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Why Are Scandinavian Cities So Smart?

Hammarby, Stockholm

The Hammarby development, Stockholm.

Sarah and I left North America to look for effective models of urban living. We are searching for cities that are not trying to budget-cut their way to prosperity. From Copenhagen, Denmark through to Nykoping, Sweden, and beyond our thousand kilometre cycle journey has not disappointed us. Stockholm is our final destination on this quest for the best in modern city building.

White Architects is a local architecture firm dedicated to the aspiration Stockholm has to be the world's cleanest, most livable large city. We are staying in a hotel they designed.

The Clarion Sodermalm is built over one of Stockholm's major transportation corridors, but in spite of that proximity is surprisingly calming for a couple of road weary cyclists. In a way the hotel is much like the city itself–big, but the architects designed it to celebrate the realities of city life. To make the stay here even more in line with our goals, the manager tells me that about 20% or so of guests use carbon offsets to green their visit—only in Scandinavia.

Our room looks south over a highway. And what a highway. Outside the window is a Pragnellian, conurbation-inspired mesh of roads, bridges, canals, and transit systems that ought to be a disaster for urban living except the city's planners hid the highway under the city. We overlook a piece of the roadway that emerges to span the water surrounding Sodermalm Island (take a look at the film).

Beneath us the road tunnels through the drill-dulling granite base Stockholm rests on. Its endless traffic runs north for kilometres. The cost of such engineering must have been enormous, but the city paid that price to have highways serve livable neighbourhoods rather than the opposite.

A three minute slice of Stockholm beginning with a view from the Clarion Hotel and ending with a quick video tour of the Hammarby District.

Stockholm even designed the tunnel to be an aesthetically rewarding experience. "Since its inauguration in 2004," Publicerad writes in 2008, "the tunnels have attracted international visitors who want to see and learn more about how, using light, art and common sense, it is possible to create "an attractive environment and a worthy space for people that has been designed with care." If they put this much thought into tunnel design imagine what they do for the design of livable cities.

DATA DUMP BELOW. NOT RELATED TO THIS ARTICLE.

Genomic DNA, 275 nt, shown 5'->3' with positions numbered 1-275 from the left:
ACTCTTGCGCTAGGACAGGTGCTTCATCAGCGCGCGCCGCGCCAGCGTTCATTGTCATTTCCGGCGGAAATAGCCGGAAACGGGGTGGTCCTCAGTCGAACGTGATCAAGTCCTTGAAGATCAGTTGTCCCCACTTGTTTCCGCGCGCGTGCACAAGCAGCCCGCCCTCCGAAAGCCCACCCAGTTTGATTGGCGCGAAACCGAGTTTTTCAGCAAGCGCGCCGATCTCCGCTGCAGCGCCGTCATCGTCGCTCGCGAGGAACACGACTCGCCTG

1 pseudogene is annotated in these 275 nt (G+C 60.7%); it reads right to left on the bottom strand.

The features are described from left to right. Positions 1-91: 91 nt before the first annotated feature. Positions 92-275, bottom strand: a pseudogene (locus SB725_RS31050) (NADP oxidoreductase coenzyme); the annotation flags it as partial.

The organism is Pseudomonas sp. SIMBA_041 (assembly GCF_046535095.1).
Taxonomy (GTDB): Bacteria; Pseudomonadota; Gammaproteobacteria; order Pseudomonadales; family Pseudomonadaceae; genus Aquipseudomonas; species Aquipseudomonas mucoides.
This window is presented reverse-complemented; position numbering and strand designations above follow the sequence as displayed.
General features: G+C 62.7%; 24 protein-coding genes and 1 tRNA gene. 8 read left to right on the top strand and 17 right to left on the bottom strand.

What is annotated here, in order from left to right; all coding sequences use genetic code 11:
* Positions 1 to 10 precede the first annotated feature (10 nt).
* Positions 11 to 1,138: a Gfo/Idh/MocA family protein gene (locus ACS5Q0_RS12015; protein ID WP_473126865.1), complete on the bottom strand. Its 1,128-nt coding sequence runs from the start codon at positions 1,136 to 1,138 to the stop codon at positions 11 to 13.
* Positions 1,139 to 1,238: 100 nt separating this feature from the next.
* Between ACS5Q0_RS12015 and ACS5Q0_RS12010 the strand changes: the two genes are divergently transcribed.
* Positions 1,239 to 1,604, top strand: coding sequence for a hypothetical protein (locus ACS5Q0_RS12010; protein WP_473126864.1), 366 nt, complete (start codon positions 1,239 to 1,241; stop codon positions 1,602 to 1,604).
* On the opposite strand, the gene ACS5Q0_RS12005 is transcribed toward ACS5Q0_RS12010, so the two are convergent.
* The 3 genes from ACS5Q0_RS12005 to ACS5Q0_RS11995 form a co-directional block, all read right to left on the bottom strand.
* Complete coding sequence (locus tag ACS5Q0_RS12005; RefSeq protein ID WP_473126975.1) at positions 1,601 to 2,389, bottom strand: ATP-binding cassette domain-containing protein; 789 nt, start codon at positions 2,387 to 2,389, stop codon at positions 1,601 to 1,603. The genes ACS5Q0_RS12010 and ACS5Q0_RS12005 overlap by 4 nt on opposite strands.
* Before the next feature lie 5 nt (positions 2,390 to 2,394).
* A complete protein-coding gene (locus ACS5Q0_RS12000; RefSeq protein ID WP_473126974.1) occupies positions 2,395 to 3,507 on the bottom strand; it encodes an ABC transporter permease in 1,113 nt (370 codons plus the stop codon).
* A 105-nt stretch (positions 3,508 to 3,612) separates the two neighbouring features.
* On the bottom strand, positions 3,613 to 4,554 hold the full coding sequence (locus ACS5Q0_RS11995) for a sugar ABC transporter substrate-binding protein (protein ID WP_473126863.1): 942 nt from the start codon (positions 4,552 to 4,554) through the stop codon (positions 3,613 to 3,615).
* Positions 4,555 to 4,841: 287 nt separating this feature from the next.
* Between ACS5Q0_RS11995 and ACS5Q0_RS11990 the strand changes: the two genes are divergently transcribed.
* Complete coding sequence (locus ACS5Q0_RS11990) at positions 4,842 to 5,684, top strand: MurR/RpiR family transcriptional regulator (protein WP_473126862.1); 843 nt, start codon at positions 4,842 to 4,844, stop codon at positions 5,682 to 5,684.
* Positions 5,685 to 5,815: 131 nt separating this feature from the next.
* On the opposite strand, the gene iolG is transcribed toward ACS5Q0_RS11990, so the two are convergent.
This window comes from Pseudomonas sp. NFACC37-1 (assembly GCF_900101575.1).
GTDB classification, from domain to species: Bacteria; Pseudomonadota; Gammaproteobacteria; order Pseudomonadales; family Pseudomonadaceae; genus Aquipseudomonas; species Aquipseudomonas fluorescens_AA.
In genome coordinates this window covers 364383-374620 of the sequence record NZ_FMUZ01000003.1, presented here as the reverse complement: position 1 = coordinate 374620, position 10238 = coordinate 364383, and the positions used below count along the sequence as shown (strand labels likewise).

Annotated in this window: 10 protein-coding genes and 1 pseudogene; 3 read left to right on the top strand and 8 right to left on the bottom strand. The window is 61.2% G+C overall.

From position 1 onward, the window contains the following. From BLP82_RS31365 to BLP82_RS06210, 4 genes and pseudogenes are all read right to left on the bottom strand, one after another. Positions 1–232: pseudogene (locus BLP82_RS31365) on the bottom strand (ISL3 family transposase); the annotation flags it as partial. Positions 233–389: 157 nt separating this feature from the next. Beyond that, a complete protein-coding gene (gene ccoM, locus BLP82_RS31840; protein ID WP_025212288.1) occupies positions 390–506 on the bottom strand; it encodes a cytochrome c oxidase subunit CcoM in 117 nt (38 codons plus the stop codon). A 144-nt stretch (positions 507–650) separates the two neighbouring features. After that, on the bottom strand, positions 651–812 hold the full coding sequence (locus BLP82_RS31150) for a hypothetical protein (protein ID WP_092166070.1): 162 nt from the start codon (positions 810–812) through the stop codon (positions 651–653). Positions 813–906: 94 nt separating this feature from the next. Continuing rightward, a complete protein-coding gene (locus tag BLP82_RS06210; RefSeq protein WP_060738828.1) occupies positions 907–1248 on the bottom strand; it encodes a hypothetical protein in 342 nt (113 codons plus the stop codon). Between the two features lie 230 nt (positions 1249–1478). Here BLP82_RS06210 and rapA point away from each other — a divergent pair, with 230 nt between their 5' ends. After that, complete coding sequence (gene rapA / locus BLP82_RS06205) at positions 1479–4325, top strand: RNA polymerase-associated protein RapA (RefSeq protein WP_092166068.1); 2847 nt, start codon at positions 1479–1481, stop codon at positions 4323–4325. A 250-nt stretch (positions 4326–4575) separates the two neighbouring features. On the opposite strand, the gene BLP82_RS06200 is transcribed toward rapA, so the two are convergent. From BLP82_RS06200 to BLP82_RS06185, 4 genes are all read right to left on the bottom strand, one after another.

We don't have to imagine long.

White Architects has also been a major contributor to the Hammarby development, a project urban designers everywhere point to as the smart model for housing people in our world's growing cities. Hammarby is a sustainable community built on the industrial lands just over the bridge from our hotel. It was part of the city's plans for an Olympic game's bid, but when that was awarded elsewhere politicians here decided to go ahead with the scheme anyway.

The effort was worth it. They even have a name for it–the Hammarby Model. Here is how their web site introduces the development: "Everybody who lives in Hammarby Sjöstad is a part of an eco-cycle. The eco-cycle solution… handles energy, waste, sewage and water for both housing and offices… Energy consumption and waste production are to be minimized while the resource saving, reusing and recycling are maximized."

Hammarby Bridge

Hammarby urban living…

Their goals are the reuse and transformation of old brownfield sites into attractive residential areas with well-designed parks and green public spaces; the use of renewable fuels, biogas products and reuse of waste heat; the use of new technologies for water saving and sewage treatment; a reduction in waste; the creation of fast, attractive public transport, car pools, and extensive cycle paths.

Hammarby Eco Model

Hammarby's sustainable living model.

Hammarby achieves these goals and more. Overlaid on the functional aspects of the development are well-proportioned buildings and inspired landscape design. The overall mix works. This is one more Northern European housing development that illustrates what can be achieved when civic policy and urban design enhance each other.

From Copenhagen's Linear City and Nordhavn, to Gothenburg's Eriksberg, to Stockholm's Hammarby, city designers here show how people of all incomes can be housed comfortably and sustainably.

All good things must end. We arrive back in Toronto just in time to hear more about how our city council can't afford any city building ideas. City deconstruction is on their agenda. Doing more with less is not on the political books here. Doing less with less is.